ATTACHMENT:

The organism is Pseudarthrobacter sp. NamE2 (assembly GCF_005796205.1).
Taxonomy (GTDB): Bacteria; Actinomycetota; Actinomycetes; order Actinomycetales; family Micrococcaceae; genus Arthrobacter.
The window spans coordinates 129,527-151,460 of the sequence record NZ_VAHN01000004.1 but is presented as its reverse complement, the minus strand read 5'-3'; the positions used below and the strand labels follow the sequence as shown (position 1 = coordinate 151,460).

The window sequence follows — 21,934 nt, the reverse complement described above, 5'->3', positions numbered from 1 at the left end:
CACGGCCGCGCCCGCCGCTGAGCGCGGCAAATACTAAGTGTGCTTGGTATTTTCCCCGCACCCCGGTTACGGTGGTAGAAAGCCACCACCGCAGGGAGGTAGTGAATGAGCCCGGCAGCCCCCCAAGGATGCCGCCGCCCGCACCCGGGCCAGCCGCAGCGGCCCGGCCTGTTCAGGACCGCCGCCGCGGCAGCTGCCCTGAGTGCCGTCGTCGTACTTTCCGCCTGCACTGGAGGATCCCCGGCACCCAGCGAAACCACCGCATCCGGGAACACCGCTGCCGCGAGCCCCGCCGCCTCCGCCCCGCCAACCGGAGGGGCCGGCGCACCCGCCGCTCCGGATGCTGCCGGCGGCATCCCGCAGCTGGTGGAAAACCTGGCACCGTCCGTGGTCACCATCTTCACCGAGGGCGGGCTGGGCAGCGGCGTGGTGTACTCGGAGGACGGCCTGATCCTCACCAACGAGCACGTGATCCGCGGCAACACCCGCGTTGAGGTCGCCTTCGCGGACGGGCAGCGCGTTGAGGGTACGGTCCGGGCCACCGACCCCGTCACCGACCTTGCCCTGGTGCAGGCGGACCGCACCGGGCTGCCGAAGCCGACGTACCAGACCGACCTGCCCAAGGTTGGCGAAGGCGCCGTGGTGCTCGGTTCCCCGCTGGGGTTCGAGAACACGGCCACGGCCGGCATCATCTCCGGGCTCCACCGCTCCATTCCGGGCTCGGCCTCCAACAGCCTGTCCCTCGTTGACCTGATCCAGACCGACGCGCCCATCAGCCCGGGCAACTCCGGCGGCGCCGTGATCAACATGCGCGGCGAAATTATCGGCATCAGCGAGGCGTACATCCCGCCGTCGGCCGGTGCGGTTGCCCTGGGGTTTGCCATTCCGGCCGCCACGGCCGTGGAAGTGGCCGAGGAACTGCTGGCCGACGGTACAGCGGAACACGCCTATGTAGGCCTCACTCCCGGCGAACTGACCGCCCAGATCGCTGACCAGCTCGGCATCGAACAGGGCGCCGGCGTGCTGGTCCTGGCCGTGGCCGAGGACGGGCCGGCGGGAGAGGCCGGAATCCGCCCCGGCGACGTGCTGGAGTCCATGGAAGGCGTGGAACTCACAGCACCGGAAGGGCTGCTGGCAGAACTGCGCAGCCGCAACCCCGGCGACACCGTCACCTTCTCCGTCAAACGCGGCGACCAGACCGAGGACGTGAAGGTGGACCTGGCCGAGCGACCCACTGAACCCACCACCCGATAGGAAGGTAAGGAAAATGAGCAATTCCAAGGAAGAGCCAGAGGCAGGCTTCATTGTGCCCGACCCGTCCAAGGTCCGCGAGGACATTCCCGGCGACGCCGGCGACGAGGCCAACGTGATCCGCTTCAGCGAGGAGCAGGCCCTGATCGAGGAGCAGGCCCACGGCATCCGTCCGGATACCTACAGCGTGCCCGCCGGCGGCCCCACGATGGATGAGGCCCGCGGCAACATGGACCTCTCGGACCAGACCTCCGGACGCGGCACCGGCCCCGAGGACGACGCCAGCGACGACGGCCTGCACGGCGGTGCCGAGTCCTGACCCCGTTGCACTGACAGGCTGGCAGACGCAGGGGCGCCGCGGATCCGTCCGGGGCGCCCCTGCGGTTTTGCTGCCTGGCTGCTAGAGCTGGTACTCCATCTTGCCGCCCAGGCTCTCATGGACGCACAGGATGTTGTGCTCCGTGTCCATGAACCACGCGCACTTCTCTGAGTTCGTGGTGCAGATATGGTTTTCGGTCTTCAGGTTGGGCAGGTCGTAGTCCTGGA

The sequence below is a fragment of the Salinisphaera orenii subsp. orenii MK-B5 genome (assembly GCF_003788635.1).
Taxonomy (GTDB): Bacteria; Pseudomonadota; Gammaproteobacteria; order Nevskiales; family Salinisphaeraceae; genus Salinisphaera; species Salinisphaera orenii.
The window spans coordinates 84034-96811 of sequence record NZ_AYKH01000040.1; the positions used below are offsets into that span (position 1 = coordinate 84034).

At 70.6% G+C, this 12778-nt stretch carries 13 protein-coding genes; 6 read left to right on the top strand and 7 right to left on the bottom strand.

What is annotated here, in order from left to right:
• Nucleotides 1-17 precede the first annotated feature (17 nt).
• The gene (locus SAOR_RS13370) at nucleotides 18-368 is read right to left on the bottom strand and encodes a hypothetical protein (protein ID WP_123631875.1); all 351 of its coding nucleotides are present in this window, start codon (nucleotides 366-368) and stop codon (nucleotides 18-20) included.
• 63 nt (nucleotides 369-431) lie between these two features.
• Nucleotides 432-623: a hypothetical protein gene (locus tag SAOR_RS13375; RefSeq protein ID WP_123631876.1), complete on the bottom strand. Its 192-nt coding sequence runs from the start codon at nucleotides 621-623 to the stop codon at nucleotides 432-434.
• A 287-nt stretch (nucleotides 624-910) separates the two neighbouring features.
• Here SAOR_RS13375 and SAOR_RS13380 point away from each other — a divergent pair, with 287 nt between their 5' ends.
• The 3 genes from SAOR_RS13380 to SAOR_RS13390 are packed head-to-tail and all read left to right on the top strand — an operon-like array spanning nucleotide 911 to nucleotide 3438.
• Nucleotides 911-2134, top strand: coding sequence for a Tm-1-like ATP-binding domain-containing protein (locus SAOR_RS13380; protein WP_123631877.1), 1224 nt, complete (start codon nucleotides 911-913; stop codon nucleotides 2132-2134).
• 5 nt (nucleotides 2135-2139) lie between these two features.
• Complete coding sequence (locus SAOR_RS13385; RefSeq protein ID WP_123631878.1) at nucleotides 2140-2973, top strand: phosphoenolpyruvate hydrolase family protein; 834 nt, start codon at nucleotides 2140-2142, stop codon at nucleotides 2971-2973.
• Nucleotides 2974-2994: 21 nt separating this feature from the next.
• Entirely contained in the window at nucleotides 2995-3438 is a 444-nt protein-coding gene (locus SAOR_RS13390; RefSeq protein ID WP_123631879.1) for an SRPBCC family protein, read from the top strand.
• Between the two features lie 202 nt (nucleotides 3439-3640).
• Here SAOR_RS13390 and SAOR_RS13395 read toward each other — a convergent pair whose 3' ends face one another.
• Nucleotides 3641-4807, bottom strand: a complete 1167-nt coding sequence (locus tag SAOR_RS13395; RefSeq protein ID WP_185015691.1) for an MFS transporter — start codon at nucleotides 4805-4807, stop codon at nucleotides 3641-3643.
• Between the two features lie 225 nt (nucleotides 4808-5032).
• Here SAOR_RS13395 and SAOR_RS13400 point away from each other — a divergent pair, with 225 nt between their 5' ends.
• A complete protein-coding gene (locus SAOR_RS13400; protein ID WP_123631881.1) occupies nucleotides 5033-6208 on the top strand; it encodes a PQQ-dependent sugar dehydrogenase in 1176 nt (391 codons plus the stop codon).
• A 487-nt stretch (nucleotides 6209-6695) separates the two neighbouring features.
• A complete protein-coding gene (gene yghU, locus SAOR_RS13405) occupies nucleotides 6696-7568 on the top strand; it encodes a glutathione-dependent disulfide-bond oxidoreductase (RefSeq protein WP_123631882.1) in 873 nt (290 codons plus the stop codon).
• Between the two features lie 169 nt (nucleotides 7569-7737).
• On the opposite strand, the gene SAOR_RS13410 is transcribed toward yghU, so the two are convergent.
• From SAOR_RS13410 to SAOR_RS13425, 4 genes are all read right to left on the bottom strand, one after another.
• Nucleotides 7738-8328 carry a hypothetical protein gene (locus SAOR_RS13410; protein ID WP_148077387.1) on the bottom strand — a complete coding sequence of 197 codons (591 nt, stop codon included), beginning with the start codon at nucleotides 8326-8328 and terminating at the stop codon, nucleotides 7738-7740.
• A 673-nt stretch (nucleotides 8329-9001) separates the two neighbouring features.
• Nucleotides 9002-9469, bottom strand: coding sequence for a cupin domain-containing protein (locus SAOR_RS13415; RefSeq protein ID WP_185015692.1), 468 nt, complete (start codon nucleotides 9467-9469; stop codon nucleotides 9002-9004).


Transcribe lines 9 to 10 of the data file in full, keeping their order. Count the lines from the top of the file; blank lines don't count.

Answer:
At 70.6% G+C, this 12778-nt stretch carries 13 protein-coding genes; 6 read left to right on the top strand and 7 right to left on the bottom strand.

What is annotated here, in order from left to right: